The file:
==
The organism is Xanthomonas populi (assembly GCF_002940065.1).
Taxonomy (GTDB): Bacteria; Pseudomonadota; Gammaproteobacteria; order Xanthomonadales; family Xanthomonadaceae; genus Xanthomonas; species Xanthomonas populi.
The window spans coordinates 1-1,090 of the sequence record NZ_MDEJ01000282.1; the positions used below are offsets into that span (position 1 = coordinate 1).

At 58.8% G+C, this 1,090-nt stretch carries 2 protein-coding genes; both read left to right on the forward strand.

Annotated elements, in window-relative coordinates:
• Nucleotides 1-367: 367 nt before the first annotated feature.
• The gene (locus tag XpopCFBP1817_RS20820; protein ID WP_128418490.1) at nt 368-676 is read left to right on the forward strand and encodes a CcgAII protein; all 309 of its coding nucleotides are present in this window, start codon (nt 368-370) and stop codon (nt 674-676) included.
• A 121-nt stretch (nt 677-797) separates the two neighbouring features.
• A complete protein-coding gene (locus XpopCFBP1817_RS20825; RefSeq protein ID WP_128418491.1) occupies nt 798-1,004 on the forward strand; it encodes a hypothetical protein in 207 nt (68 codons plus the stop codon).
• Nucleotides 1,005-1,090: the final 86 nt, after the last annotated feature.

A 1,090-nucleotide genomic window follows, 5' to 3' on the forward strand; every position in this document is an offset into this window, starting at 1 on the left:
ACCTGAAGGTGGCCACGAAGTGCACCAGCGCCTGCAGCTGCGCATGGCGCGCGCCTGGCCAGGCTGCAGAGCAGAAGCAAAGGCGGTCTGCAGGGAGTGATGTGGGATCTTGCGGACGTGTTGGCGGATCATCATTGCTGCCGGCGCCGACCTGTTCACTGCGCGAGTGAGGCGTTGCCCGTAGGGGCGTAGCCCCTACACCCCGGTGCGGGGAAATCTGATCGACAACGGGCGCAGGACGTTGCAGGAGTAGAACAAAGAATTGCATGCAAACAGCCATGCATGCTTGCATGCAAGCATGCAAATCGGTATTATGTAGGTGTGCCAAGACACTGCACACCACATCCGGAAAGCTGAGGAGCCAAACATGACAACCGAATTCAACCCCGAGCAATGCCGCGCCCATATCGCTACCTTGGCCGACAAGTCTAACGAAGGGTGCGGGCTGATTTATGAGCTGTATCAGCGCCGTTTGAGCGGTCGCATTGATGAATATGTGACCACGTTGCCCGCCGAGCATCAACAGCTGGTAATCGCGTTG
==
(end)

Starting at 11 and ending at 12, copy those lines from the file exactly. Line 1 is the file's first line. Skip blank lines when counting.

A 1,090-nucleotide genomic window follows, 5' to 3' on the forward strand; every position in this document is an offset into this window, starting at 1 on the left:
ACCTGAAGGTGGCCACGAAGTGCACCAGCGCCTGCAGCTGCGCATGGCGCGCGCCTGGCCAGGCTGCAGAGCAGAAGCAAAGGCGGTCTGCAGGGAGTGATGTGGGATCTTGCGGACGTGTTGGCGGATCATCATTGCTGCCGGCGCCGACCTGTTCACTGCGCGAGTGAGGCGTTGCCCGTAGGGGCGTAGCCCCTACACCCCGGTGCGGGGAAATCTGATCGACAACGGGCGCAGGACGTTGCAGGAGTAGAACAAAGAATTGCATGCAAACAGCCATGCATGCTTGCATGCAAGCATGCAAATCGGTATTATGTAGGTGTGCCAAGACACTGCACACCACATCCGGAAAGCTGAGGAGCCAAACATGACAACCGAATTCAACCCCGAGCAATGCCGCGCCCATATCGCTACCTTGGCCGACAAGTCTAACGAAGGGTGCGGGCTGATTTATGAGCTGTATCAGCGCCGTTTGAGCGGTCGCATTGATGAATATGTGACCACGTTGCCCGCCGAGCATCAACAGCTGGTAATCGCGTTG